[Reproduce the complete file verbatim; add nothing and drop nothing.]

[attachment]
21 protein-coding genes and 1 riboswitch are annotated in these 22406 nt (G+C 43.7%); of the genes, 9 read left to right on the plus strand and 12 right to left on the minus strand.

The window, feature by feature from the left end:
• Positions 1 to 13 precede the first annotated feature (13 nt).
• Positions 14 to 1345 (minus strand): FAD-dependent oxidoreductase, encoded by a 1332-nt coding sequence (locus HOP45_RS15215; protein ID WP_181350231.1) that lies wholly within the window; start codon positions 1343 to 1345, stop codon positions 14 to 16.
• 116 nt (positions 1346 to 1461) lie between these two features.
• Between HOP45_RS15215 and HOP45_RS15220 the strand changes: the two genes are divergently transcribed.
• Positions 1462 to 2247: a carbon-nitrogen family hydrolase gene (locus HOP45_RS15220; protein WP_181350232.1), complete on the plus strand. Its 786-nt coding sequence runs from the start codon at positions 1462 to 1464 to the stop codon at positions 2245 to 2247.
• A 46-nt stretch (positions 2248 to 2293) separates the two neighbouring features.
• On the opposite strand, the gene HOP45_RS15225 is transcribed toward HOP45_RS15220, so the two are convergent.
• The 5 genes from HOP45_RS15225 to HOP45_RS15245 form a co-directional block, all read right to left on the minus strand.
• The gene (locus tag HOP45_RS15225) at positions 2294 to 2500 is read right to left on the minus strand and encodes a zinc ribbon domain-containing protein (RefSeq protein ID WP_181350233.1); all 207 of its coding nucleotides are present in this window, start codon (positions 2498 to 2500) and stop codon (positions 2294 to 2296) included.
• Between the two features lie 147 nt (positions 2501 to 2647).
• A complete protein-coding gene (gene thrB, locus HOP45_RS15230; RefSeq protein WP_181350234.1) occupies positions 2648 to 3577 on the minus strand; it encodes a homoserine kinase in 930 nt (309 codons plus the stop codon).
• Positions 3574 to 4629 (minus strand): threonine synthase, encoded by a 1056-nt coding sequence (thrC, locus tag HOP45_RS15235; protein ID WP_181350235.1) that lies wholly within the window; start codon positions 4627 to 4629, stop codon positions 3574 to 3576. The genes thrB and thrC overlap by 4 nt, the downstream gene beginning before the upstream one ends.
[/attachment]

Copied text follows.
21 protein-coding genes and 1 riboswitch are annotated in these 22406 nt (G+C 43.7%); of the genes, 9 read left to right on the plus strand and 12 right to left on the minus strand.

The window, feature by feature from the left end:
• Positions 1 to 13 precede the first annotated feature (13 nt).
• Positions 14 to 1345 (minus strand): FAD-dependent oxidoreductase, encoded by a 1332-nt coding sequence (locus HOP45_RS15215; protein ID WP_181350231.1) that lies wholly within the window; start codon positions 1343 to 1345, stop codon positions 14 to 16.
• 116 nt (positions 1346 to 1461) lie between these two features.
• Between HOP45_RS15215 and HOP45_RS15220 the strand changes: the two genes are divergently transcribed.
• Positions 1462 to 2247: a carbon-nitrogen family hydrolase gene (locus HOP45_RS15220; protein WP_181350232.1), complete on the plus strand. Its 786-nt coding sequence runs from the start codon at positions 1462 to 1464 to the stop codon at positions 2245 to 2247.
• A 46-nt stretch (positions 2248 to 2293) separates the two neighbouring features.
• On the opposite strand, the gene HOP45_RS15225 is transcribed toward HOP45_RS15220, so the two are convergent.
• The 5 genes from HOP45_RS15225 to HOP45_RS15245 form a co-directional block, all read right to left on the minus strand.
• The gene (locus tag HOP45_RS15225) at positions 2294 to 2500 is read right to left on the minus strand and encodes a zinc ribbon domain-containing protein (RefSeq protein ID WP_181350233.1); all 207 of its coding nucleotides are present in this window, start codon (positions 2498 to 2500) and stop codon (positions 2294 to 2296) included.
• Between the two features lie 147 nt (positions 2501 to 2647).
• A complete protein-coding gene (gene thrB, locus HOP45_RS15230; RefSeq protein WP_181350234.1) occupies positions 2648 to 3577 on the minus strand; it encodes a homoserine kinase in 930 nt (309 codons plus the stop codon).
• Positions 3574 to 4629 (minus strand): threonine synthase, encoded by a 1056-nt coding sequence (thrC, locus tag HOP45_RS15235; protein ID WP_181350235.1) that lies wholly within the window; start codon positions 4627 to 4629, stop codon positions 3574 to 3576. The genes thrB and thrC overlap by 4 nt, the downstream gene beginning before the upstream one ends.